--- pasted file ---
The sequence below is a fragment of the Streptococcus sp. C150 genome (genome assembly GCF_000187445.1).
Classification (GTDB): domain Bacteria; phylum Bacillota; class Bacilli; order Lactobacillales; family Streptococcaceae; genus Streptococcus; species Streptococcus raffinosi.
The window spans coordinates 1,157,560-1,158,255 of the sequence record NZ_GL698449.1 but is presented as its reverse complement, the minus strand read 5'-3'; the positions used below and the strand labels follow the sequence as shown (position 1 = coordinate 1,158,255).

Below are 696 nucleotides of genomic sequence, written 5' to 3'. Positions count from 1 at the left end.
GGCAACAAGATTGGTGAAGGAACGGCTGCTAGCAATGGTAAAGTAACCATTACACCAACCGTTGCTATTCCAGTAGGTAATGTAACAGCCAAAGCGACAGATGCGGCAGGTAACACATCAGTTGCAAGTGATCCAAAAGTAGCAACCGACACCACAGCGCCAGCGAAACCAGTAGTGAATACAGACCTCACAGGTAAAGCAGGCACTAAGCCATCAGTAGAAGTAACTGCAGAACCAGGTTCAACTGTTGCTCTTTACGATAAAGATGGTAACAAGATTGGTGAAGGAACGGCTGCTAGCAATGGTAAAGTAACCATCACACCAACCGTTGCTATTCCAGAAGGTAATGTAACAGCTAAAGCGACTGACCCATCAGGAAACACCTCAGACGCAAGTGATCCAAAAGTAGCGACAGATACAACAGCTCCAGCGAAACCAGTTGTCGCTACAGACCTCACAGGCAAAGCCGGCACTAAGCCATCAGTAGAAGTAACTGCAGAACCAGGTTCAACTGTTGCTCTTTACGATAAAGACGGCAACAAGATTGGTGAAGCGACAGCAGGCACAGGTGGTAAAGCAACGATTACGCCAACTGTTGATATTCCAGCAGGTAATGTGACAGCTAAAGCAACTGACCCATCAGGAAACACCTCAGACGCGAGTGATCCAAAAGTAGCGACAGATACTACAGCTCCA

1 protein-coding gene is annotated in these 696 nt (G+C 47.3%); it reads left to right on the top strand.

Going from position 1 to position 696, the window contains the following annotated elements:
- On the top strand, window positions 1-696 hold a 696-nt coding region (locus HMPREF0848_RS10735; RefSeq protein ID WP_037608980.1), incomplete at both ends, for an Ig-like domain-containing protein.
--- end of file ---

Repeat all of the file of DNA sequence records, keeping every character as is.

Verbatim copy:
The sequence below is a fragment of the Streptococcus sp. C150 genome (genome assembly GCF_000187445.1).
Classification (GTDB): domain Bacteria; phylum Bacillota; class Bacilli; order Lactobacillales; family Streptococcaceae; genus Streptococcus; species Streptococcus raffinosi.
The window spans coordinates 1,157,560-1,158,255 of the sequence record NZ_GL698449.1 but is presented as its reverse complement, the minus strand read 5'-3'; the positions used below and the strand labels follow the sequence as shown (position 1 = coordinate 1,158,255).

Below are 696 nucleotides of genomic sequence, written 5' to 3'. Positions count from 1 at the left end.
GGCAACAAGATTGGTGAAGGAACGGCTGCTAGCAATGGTAAAGTAACCATTACACCAACCGTTGCTATTCCAGTAGGTAATGTAACAGCCAAAGCGACAGATGCGGCAGGTAACACATCAGTTGCAAGTGATCCAAAAGTAGCAACCGACACCACAGCGCCAGCGAAACCAGTAGTGAATACAGACCTCACAGGTAAAGCAGGCACTAAGCCATCAGTAGAAGTAACTGCAGAACCAGGTTCAACTGTTGCTCTTTACGATAAAGATGGTAACAAGATTGGTGAAGGAACGGCTGCTAGCAATGGTAAAGTAACCATCACACCAACCGTTGCTATTCCAGAAGGTAATGTAACAGCTAAAGCGACTGACCCATCAGGAAACACCTCAGACGCAAGTGATCCAAAAGTAGCGACAGATACAACAGCTCCAGCGAAACCAGTTGTCGCTACAGACCTCACAGGCAAAGCCGGCACTAAGCCATCAGTAGAAGTAACTGCAGAACCAGGTTCAACTGTTGCTCTTTACGATAAAGACGGCAACAAGATTGGTGAAGCGACAGCAGGCACAGGTGGTAAAGCAACGATTACGCCAACTGTTGATATTCCAGCAGGTAATGTGACAGCTAAAGCAACTGACCCATCAGGAAACACCTCAGACGCGAGTGATCCAAAAGTAGCGACAGATACTACAGCTCCA

1 protein-coding gene is annotated in these 696 nt (G+C 47.3%); it reads left to right on the top strand.

Going from position 1 to position 696, the window contains the following annotated elements:
- On the top strand, window positions 1-696 hold a 696-nt coding region (locus HMPREF0848_RS10735; RefSeq protein ID WP_037608980.1), incomplete at both ends, for an Ig-like domain-containing protein.